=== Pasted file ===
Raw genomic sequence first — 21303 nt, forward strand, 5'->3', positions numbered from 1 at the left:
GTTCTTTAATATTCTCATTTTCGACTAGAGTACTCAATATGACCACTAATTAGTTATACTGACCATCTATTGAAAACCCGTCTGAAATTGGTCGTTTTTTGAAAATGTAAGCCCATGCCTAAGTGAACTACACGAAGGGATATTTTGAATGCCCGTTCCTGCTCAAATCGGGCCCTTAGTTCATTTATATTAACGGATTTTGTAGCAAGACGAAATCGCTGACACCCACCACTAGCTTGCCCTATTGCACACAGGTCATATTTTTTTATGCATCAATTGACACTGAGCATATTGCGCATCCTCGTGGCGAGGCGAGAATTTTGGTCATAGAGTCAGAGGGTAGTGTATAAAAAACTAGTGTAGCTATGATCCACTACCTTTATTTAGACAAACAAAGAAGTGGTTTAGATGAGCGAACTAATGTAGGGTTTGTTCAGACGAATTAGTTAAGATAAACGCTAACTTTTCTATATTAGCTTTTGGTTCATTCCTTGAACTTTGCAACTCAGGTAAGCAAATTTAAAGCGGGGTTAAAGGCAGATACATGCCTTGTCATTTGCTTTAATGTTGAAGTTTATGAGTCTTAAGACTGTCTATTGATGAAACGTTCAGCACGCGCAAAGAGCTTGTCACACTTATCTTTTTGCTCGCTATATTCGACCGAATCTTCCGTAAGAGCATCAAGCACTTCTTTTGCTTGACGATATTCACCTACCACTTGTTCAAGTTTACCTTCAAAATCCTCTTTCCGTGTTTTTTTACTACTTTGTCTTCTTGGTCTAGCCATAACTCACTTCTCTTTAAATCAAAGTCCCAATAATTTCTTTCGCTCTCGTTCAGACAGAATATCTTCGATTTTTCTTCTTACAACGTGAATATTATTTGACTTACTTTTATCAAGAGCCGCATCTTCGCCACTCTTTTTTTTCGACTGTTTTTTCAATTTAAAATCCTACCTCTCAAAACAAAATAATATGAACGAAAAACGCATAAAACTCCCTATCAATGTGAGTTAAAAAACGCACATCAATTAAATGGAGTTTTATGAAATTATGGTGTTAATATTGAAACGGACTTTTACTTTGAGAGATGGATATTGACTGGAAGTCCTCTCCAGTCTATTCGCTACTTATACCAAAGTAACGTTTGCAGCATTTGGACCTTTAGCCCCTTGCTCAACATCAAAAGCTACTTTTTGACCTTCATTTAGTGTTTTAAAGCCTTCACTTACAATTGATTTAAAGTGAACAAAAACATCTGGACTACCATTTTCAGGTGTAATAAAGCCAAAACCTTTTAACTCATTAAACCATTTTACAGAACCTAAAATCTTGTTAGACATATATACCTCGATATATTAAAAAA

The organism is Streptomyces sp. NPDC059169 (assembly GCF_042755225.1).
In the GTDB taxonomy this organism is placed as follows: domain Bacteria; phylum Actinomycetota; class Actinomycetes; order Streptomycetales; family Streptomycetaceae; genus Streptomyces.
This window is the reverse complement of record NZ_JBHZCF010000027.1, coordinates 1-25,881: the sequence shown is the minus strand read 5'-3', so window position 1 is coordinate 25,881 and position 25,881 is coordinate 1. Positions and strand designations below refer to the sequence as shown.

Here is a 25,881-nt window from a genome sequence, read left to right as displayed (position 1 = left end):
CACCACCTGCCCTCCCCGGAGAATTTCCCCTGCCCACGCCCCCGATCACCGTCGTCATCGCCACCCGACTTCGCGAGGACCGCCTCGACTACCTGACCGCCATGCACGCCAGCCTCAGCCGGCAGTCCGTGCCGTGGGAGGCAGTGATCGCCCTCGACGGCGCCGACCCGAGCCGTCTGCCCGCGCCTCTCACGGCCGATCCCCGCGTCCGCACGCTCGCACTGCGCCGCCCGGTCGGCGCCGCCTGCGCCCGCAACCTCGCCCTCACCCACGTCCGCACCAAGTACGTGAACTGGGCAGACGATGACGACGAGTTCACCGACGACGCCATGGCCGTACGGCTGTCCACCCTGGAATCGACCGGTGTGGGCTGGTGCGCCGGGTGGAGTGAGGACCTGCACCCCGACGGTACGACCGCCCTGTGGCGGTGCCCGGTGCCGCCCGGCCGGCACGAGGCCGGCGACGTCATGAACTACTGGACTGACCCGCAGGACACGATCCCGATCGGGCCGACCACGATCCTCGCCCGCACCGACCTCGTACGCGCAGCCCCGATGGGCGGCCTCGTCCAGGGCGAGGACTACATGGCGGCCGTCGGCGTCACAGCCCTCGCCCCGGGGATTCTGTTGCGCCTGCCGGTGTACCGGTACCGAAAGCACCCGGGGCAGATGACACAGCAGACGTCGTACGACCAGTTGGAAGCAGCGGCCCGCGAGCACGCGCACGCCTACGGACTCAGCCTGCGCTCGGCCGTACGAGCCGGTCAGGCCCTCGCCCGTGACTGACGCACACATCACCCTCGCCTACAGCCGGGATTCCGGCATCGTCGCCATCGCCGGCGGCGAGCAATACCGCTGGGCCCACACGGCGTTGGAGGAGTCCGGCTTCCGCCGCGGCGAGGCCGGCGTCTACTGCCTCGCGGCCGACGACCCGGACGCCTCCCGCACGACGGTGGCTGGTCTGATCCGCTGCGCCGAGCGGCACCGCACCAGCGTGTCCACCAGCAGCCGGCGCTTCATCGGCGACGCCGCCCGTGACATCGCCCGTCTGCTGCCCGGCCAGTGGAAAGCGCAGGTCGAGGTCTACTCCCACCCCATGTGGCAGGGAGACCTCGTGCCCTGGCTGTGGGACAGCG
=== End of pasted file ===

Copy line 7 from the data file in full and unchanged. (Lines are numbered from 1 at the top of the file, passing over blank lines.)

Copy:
CACCACCTGCCCTCCCCGGAGAATTTCCCCTGCCCACGCCCCCGATCACCGTCGTCATCGCCACCCGACTTCGCGAGGACCGCCTCGACTACCTGACCGCCATGCACGCCAGCCTCAGCCGGCAGTCCGTGCCGTGGGAGGCAGTGATCGCCCTCGACGGCGCCGACCCGAGCCGTCTGCCCGCGCCTCTCACGGCCGATCCCCGCGTCCGCACGCTCGCACTGCGCCGCCCGGTCGGCGCCGCCTGCGCCCGCAACCTCGCCCTCACCCACGTCCGCACCAAGTACGTGAACTGGGCAGACGATGACGACGAGTTCACCGACGACGCCATGGCCGTACGGCTGTCCACCCTGGAATCGACCGGTGTGGGCTGGTGCGCCGGGTGGAGTGAGGACCTGCACCCCGACGGTACGACCGCCCTGTGGCGGTGCCCGGTGCCGCCCGGCCGGCACGAGGCCGGCGACGTCATGAACTACTGGACTGACCCGCAGGACACGATCCCGATCGGGCCGACCACGATCCTCGCCCGCACCGACCTCGTACGCGCAGCCCCGATGGGCGGCCTCGTCCAGGGCGAGGACTACATGGCGGCCGTCGGCGTCACAGCCCTCGCCCCGGGGATTCTGTTGCGCCTGCCGGTGTACCGGTACCGAAAGCACCCGGGGCAGATGACACAGCAGACGTCGTACGACCAGTTGGAAGCAGCGGCCCGCGAGCACGCGCACGCCTACGGACTCAGCCTGCGCTCGGCCGTACGAGCCGGTCAGGCCCTCGCCCGTGACTGACGCACACATCACCCTCGCCTACAGCCGGGATTCCGGCATCGTCGCCATCGCCGGCGGCGAGCAATACCGCTGGGCCCACACGGCGTTGGAGGAGTCCGGCTTCCGCCGCGGCGAGGCCGGCGTCTACTGCCTCGCGGCCGACGACCCGGACGCCTCCCGCACGACGGTGGCTGGTCTGATCCGCTGCGCCGAGCGGCACCGCACCAGCGTGTCCACCAGCAGCCGGCGCTTCATCGGCGACGCCGCCCGTGACATCGCCCGTCTGCTGCCCGGCCAGTGGAAAGCGCAGGTCGAGGTCTACTCCCACCCCATGTGGCAGGGAGACCTCGTGCCCTGGCTGTGGGACAGCG